Fox News boss Lachlan Murdoch has sued the Australian media outlet Crikey, accusing the independent news site of defaming him in an opinion piece about the January 6 riots at the United States Capitol.
The lawsuit was filed late on Tuesday in Australian federal court, a day after Crikey refused to apologise for the opinion article and challenged Murdoch to sue it.
Crikey even took out an advertisement in the New York Times on Monday, publishing an open letter that welcomed the opportunity to “test this important issue of freedom of public interest journalism in a courtroom”.
Murdoch is chief executive of media behemoth Fox Corporation and co-chairman of News Corp.
He is the eldest son of billionaire media tycoon Rupert Murdoch, owner of scores of outlets including Fox News, The Wall Street Journal and the New York Post.
Crikey’s article, written by its politics editor Bernard Keane and published in June, did not name the younger Murdoch directly. Headlined “Trump is a confirmed unhinged traitor. And Murdoch is his unindicted co-conspirator”, the article said in its final paragraph that the “Murdochs and their slew of poisonous Fox News commentators” contributed to the assault on the US Capitol.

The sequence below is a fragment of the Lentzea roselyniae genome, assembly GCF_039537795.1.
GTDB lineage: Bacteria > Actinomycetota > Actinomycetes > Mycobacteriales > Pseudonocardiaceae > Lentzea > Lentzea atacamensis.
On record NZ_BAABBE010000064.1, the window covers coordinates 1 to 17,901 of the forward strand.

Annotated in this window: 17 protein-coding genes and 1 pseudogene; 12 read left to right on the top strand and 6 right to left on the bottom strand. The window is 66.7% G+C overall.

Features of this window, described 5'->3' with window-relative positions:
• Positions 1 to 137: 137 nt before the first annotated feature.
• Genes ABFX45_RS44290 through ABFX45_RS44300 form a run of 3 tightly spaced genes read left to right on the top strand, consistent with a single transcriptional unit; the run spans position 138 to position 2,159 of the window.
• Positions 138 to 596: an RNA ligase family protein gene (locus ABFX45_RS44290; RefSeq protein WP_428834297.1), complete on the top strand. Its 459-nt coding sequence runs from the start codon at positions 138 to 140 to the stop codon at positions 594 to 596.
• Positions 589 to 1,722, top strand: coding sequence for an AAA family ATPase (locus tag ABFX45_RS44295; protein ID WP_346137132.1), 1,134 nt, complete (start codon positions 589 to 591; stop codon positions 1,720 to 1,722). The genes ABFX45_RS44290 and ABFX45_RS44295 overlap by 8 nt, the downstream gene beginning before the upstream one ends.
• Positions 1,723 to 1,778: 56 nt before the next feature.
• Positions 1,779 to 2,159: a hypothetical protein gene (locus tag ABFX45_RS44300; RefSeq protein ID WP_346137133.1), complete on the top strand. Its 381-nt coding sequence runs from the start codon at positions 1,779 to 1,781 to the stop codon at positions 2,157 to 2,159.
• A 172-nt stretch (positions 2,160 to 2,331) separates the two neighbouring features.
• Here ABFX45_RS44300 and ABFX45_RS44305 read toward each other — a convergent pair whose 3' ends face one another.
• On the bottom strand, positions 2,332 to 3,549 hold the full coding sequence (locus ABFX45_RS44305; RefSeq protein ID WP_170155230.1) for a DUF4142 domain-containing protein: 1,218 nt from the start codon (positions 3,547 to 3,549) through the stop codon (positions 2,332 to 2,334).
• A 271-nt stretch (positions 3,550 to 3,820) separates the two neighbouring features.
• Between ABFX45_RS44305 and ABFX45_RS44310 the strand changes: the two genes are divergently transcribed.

Murdoch’s lawyers had previously claimed in letters to Crikey that their client was defamed 22 times in the article and its social media posts.
While Crikey initially deleted the article on the day it was published as a “goodwill gesture” after Murdoch’s lawyers made contact, the piece was reinstated amid the legal wrangling.
Crikey editor Peter Fray and chairman Eric Beecher said on Wednesday that the site “stands by its story”.
“We look forward to defending our independent public interest journalism in court against the considerable resources of Lachlan Murdoch,” they said.
“We believe that coverage of the events of January 6 at the US Capitol, and the role of Fox News in those events, is absolutely legitimate.”
The story has made waves in Australia, where the Murdoch family remains a major player in local media despite its global expansion.
Former Australian Prime Minister Malcolm Turnbull even weighed into the saga on Wednesday, saying he was “very surprised” by Murdoch’s decision.
“I think it’s hypocritical,” he told radio show RN Breakfast, adding that the Murdochs were “always bleating about freedom of speech, and how the defamation laws are too harsh”.
Australia’s tough libel laws offer few protections to the media and have earned the country the nickname “the defamation capital of the world”.
Meanwhile, in the US, Fox News is fighting its own defamation lawsuits from two US election technology companies over its coverage of the country’s presidential election in 2020.
Dominion Voting System Inc is suing Fox News for $1.6bn for defamation, accusing the media outlet of falsely claiming the voting machine company rigged the election against former President Donald Trump.
Smartmatic is also pursuing a $2.7bn defamation lawsuit against Fox News in a similar case.